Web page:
|Main Archive Page > Month Archives > ipsec archives|
Many thanks for your observations. The initial draft was put together relatively quickly to solicit initial feedback and as you correctly point out, there are some obvious inconsistencies with citations and implicit inferences, instead of explicitly calling out the operations.
I have had other similar responses and suggestions (some outside of the IPsec reflector) and am actively incorporating these into an updated version of the draft, which I will publish shortly. Hopefully, this will help to simplify the payload parsing and essentially combine some of the ideas from both of the current drafts into a single place.
The motivation here is primarily inside the Enterprise and specifically transport mode, which are not the predominant uses of IPsec today. Having some of these capabilities will help to promote these usage models, hence expanding the scope of IPsec - at least IMHO!
From: firstname.lastname@example.org [mailto:email@example.com] On Behalf Of Stephen Kent
Sent: Friday, June 06, 2008 9:11 AM
Subject: Re: [IPsec] First charter draft
The I-D draft-grewal-ipsec-traffic-visibility has a number of presentation problems. The text refers to IVs and ICVs, without noting that only for combined mode algorithms would an IV be used in the context of null-encryption. Moreover, combined mode algorithm support was introduced only in ESPv2 (RFC 4303), but the I-D cites only ESP v1 (RFC 2406). Similarly, the text cites 2301, not 4301. In 2301, AH support is mandated, and so one could argue that in an enterprise context where intermediate systems need to examine packet contents, the enterprise could just mandate use of AH. In 4301, support for AH is no longer mandated, and so the encapsulation mechanism proposed in this I-D makes more sense. Thus I think that 4301 is the appropriate cite here. Also, IKEv2 is cited, and it is used only in the 4301 context, so ... The I-D doesn't explain how an intermediate system will determine the end of the real payload, to enable it to "further parse the packet to extract the data portion." That system needs to know the pad length. True, this can be determined by working back from the ICV length and the next header field, but the text fails to mention that. Moreover, if you have to do that processing, you could grab the next header field then, and not have it in the UDP encapsulation header. Finally, the explanation how to validate a UDP-encapsulated ESP-NULL packet, in the face of possible port conflicts appears to be underspecified. One can argue that if there is a viable heuristic to deal with this case, an intermediate system could perform these checks on ESP traffic, cache the SA info (by S/D host addresses and SPI values) and avoid the need for the encapsulation proposed here! This seems especially true given that the scope of this I-D appears to be traffic within an enterprise net, not the more general case of any intermediate system along a path, perhaps at the boundary between an enterprise net and the public internet.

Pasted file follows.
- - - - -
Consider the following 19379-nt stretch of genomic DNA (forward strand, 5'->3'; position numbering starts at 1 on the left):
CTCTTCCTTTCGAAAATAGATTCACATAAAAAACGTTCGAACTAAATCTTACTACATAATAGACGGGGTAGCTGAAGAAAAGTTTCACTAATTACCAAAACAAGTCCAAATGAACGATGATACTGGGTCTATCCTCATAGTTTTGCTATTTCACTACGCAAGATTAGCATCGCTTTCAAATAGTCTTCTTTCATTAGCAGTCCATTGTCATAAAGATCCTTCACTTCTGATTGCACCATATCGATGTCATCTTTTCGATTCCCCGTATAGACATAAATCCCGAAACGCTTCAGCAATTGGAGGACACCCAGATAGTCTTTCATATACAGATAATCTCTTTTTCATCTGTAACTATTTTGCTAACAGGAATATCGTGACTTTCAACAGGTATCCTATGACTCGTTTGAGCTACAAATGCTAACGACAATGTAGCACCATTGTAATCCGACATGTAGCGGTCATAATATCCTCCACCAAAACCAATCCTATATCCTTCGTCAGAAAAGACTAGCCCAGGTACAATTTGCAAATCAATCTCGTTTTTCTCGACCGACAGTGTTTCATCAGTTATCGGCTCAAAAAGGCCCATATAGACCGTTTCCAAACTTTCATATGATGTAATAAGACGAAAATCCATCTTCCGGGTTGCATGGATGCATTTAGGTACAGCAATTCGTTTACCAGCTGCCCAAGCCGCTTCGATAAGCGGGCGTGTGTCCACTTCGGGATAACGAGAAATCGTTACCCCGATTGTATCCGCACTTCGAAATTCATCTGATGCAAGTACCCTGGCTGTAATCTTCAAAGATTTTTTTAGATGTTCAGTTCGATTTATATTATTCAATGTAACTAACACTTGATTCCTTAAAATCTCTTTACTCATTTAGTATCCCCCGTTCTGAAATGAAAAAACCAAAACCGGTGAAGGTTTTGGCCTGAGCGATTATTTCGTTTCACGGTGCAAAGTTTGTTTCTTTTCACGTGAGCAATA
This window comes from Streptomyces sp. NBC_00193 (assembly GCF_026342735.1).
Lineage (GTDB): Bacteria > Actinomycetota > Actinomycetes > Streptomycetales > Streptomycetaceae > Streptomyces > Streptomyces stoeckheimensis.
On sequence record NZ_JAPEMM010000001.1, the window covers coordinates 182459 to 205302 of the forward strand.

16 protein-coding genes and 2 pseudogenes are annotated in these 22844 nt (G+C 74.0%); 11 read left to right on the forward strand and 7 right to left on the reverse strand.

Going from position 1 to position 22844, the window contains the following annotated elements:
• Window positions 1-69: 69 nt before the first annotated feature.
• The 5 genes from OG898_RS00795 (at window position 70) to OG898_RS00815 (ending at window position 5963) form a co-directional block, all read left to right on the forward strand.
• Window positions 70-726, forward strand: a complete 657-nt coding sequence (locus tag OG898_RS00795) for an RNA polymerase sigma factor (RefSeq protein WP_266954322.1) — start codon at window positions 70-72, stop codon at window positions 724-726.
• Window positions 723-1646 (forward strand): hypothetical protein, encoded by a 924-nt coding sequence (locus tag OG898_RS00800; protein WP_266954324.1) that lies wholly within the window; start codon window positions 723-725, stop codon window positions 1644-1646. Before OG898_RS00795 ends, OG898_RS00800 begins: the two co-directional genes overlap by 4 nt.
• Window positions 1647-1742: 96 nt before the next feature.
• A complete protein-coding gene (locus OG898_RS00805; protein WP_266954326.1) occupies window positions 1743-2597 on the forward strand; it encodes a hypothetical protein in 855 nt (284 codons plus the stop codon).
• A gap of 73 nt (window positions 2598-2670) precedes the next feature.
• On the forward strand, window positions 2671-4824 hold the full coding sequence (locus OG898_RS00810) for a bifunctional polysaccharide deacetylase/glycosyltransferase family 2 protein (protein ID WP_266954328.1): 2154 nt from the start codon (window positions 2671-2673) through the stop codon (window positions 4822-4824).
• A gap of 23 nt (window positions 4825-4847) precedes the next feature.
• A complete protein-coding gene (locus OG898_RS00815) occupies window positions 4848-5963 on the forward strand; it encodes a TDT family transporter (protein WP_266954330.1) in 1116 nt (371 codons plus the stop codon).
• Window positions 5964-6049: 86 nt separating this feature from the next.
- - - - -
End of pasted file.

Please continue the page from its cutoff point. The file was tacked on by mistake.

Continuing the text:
In contrast, the draft-hoffman-esp-null-protocol I-D is very simple and does not impose the burden of an extra encapsulation layer. However it consumes two protocol numbers from a space that has traditionally been consider relatively scarce. Also, these two numbers might not suffice if additional combined mode algorithms, with different IV lengths, are adopted in the future. This I-D needs more details discussing exactly how an intermediate system will perform the necessary packet inspection. Finally, because this I-D tries to address the more general case of an intermediate system along a path (anywhere?), it require more discussion of what set of policies make sense in the more general context. (I think this is needed to that folks don't jump to inaccurate conclusions about what such a facility will buy them.)
So, like Tero, I am not convinced that this topic should be a high priority for the new IPsec WG. I have not yet looked at the GRE proposal, but I do not that defining additional selector values may pose problems for folks who have designed hardware that relies on the fact that the set of selectors has remained fairly static for many years. Also, I agree with Tero that we need to understand very thoroughly why there is a need to use additional data as traffic selectors, so that we don't set a precedent that will haunt us in the future. If we create a number of application-specific variants of IPsec for different contexts, we run the risk of undermining interoperability.